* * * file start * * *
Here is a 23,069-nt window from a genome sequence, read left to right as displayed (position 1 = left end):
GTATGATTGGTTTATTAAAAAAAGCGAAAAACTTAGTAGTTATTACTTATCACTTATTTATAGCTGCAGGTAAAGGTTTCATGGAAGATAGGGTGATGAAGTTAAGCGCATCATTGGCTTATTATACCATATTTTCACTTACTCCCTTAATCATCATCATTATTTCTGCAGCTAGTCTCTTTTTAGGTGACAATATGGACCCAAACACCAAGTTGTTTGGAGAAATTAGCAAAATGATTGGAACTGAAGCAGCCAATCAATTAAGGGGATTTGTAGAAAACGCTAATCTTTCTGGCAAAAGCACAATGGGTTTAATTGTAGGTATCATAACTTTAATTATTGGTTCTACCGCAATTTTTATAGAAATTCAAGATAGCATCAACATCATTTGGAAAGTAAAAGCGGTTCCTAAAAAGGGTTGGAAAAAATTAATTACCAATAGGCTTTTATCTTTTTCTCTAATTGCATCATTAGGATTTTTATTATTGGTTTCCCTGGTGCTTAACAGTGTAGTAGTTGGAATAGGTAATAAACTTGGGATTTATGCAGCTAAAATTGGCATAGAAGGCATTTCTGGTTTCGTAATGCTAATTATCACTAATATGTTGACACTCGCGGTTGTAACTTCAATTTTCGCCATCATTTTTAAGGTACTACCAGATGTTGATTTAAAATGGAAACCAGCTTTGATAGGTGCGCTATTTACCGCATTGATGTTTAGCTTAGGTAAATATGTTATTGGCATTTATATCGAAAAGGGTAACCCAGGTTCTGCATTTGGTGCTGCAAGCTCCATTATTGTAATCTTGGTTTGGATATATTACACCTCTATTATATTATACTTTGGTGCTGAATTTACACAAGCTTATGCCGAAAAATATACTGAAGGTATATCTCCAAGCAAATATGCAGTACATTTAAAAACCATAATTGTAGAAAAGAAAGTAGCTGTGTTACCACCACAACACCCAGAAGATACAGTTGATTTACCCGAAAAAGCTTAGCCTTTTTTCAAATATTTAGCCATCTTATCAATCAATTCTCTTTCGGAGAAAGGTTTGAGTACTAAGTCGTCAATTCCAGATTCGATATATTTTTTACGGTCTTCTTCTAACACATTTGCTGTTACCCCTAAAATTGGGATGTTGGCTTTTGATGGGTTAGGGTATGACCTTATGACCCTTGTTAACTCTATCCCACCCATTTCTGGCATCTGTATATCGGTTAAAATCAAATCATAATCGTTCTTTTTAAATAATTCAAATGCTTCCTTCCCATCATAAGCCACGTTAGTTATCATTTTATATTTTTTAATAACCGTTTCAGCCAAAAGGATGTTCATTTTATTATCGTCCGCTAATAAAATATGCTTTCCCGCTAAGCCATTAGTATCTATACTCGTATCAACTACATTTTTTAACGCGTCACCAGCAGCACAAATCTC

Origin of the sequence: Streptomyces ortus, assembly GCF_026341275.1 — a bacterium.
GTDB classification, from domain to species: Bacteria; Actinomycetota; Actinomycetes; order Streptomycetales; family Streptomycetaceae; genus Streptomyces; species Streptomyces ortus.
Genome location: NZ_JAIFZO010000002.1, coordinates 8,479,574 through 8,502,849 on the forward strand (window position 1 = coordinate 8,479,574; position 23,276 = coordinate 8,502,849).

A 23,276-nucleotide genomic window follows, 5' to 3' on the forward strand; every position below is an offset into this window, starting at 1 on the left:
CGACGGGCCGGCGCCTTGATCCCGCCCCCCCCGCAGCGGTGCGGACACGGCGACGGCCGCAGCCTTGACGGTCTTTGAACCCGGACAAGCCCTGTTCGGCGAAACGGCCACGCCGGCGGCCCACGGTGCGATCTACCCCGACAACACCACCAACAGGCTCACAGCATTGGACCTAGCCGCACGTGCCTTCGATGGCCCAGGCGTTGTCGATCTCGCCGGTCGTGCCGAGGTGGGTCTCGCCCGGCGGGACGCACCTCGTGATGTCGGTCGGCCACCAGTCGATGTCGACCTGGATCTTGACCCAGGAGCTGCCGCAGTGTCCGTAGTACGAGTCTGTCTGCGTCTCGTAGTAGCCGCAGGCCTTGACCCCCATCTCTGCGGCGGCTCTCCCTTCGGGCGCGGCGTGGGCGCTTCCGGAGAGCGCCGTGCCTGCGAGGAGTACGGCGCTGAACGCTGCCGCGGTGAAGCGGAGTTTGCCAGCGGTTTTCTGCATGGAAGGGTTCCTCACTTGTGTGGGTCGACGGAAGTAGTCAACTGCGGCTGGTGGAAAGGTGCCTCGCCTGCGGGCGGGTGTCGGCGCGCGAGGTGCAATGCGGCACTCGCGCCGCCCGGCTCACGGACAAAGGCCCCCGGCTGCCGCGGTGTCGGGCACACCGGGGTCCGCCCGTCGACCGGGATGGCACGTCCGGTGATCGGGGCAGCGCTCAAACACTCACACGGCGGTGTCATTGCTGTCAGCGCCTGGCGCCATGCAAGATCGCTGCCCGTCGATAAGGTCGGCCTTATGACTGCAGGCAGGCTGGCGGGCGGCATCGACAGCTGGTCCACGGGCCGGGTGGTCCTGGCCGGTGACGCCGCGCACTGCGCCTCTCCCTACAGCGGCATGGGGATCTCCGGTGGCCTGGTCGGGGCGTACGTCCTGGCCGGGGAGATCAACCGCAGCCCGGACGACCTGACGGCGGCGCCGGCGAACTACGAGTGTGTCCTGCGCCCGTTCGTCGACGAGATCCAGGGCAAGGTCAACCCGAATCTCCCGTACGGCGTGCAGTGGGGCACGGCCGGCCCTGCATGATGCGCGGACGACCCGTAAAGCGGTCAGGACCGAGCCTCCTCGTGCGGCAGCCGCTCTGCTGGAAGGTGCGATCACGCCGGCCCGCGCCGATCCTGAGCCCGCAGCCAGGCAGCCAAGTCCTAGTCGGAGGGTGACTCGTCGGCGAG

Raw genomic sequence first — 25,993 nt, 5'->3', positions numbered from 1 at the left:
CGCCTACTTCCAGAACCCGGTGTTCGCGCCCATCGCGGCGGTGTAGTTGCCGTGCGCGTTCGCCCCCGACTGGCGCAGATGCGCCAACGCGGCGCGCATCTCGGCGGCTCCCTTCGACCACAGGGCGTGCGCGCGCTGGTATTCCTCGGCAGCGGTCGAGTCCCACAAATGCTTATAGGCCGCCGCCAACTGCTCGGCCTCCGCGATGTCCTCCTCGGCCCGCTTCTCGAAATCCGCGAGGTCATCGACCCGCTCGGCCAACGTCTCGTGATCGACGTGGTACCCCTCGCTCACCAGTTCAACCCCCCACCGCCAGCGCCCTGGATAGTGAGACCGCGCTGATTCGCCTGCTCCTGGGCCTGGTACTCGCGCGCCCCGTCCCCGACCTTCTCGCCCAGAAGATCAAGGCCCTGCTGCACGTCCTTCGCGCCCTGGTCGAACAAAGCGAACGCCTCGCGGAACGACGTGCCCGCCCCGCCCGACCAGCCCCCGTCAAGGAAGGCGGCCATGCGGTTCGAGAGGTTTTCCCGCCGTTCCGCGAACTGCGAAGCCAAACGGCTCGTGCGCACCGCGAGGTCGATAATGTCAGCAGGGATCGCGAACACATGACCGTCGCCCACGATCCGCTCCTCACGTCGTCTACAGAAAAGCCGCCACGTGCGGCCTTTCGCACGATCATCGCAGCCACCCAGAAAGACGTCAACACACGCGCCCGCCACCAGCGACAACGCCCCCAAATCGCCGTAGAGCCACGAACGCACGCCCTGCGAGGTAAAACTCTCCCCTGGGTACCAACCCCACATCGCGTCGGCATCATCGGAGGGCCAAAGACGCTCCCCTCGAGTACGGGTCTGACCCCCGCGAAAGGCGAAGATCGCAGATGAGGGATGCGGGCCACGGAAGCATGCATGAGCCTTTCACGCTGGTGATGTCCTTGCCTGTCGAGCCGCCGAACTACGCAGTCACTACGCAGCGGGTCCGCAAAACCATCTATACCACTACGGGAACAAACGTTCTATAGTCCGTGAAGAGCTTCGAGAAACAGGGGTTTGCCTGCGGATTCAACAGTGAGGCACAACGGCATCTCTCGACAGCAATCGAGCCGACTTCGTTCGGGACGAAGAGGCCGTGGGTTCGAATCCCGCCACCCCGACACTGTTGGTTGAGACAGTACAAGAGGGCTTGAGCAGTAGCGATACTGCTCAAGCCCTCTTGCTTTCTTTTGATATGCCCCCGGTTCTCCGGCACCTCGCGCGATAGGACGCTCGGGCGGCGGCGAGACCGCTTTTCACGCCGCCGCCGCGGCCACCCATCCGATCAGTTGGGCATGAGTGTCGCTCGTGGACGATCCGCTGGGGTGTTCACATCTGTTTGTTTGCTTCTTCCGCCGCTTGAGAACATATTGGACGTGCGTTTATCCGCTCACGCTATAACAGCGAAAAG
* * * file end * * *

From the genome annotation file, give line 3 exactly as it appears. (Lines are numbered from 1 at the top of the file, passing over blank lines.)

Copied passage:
Origin of the sequence: Streptomyces ortus, assembly GCF_026341275.1 — a bacterium.